Several clients have used FCL to build and verify demonstration equipment whilst they concentrate on other priorities. FCL will likely have enough previous experience with similar equipment to quickly understand what the demonstrator is intended to do. With minimal supervision FCL can treat similar examples as a stand-alone project: assess the priorities such as long lead items and the fulfilment of commitments that the client has made, and get to work on it. Clients have then required FCL to play a central role in describing and demonstrating the equipment to review groups and potentially new customers.

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Thermal, Mechanical and Other Interfacing Issues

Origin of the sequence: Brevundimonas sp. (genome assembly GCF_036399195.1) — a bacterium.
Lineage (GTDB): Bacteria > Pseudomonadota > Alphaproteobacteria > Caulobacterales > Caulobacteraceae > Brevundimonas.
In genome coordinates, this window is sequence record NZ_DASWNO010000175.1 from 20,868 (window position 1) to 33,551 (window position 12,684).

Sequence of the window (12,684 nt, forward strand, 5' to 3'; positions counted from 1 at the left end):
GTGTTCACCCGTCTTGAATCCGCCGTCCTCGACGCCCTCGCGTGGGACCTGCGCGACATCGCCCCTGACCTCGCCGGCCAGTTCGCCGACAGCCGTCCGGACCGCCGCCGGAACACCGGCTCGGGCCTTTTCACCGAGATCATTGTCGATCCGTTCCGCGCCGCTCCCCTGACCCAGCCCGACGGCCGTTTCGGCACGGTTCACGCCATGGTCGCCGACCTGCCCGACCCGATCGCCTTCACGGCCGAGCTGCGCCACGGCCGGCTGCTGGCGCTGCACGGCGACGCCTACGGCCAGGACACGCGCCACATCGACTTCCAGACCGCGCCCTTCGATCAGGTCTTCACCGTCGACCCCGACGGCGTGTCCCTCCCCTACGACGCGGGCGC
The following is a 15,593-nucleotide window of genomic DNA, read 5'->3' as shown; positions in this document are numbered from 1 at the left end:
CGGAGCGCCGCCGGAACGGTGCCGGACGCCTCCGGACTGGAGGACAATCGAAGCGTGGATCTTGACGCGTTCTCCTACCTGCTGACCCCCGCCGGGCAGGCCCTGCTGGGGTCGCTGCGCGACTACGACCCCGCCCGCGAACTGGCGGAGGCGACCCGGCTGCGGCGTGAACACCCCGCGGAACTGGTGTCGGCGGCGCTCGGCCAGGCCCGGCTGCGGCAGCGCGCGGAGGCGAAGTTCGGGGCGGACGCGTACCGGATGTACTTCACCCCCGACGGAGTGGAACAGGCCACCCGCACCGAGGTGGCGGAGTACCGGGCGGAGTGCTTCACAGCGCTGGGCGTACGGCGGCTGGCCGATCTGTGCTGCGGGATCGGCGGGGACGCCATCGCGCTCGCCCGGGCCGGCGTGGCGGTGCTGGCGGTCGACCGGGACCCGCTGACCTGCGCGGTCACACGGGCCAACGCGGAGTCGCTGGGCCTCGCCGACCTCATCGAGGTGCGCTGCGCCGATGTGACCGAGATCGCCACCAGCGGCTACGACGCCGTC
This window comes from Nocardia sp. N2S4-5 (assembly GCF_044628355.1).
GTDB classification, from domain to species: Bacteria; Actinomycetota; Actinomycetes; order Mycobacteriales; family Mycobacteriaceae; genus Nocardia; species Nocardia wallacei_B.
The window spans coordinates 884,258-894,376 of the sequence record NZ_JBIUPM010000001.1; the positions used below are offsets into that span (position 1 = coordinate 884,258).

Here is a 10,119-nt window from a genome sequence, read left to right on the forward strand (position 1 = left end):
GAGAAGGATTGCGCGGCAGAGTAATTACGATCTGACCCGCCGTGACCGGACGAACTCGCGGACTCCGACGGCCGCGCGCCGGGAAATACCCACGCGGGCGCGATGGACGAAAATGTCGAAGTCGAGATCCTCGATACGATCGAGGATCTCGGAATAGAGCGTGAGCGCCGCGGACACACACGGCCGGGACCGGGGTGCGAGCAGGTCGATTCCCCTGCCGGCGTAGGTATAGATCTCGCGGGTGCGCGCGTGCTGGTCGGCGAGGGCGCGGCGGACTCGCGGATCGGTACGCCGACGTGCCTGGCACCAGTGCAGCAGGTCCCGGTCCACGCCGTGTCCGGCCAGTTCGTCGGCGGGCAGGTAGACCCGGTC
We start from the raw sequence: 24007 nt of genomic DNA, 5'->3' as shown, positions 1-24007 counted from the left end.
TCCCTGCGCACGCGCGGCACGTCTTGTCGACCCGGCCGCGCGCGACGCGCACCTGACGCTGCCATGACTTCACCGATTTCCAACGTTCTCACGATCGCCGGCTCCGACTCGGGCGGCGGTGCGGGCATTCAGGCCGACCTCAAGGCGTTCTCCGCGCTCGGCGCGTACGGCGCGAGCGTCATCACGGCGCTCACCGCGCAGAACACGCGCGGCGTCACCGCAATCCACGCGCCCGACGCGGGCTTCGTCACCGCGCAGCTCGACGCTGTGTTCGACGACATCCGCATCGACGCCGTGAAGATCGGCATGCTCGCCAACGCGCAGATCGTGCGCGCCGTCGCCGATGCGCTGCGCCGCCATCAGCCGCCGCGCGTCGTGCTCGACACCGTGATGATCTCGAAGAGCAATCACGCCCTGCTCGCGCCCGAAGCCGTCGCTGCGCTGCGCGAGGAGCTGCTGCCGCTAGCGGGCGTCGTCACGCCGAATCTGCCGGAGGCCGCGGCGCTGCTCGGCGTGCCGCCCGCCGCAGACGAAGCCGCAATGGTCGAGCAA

As well as the electrical aspects of a product, FCL also understands many of the non-electrical properties that are usually included in the product specification and have to be addressed at the same time. For example, calculations for power dissipations and heat transfer mechanisms by convection, conduction, radiation, and combinations of these. FCL is also conversant with the typical product physical properties such as mass, weight, moment of inertia and centre of gravity.

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Test Equipment: Interfacing and Automation

FCL has written source code modules in Microsoft Visual Basic 6®, Visual C++ 2010® and Matlab Instrument Server® for controlling test equipment and for extracting data for subsequent processing. Mostly, physical connections have been GPIB bus connections via cards installed into PC architectures or, more recently, universal serial bus (USB). FCL has also achieved highly effective control with various non-standard parallel and serial interfaces via PC based parallel and serial input output (PIO) cards. Some of this work has included S-parameter files in Touchstone (.snp) format.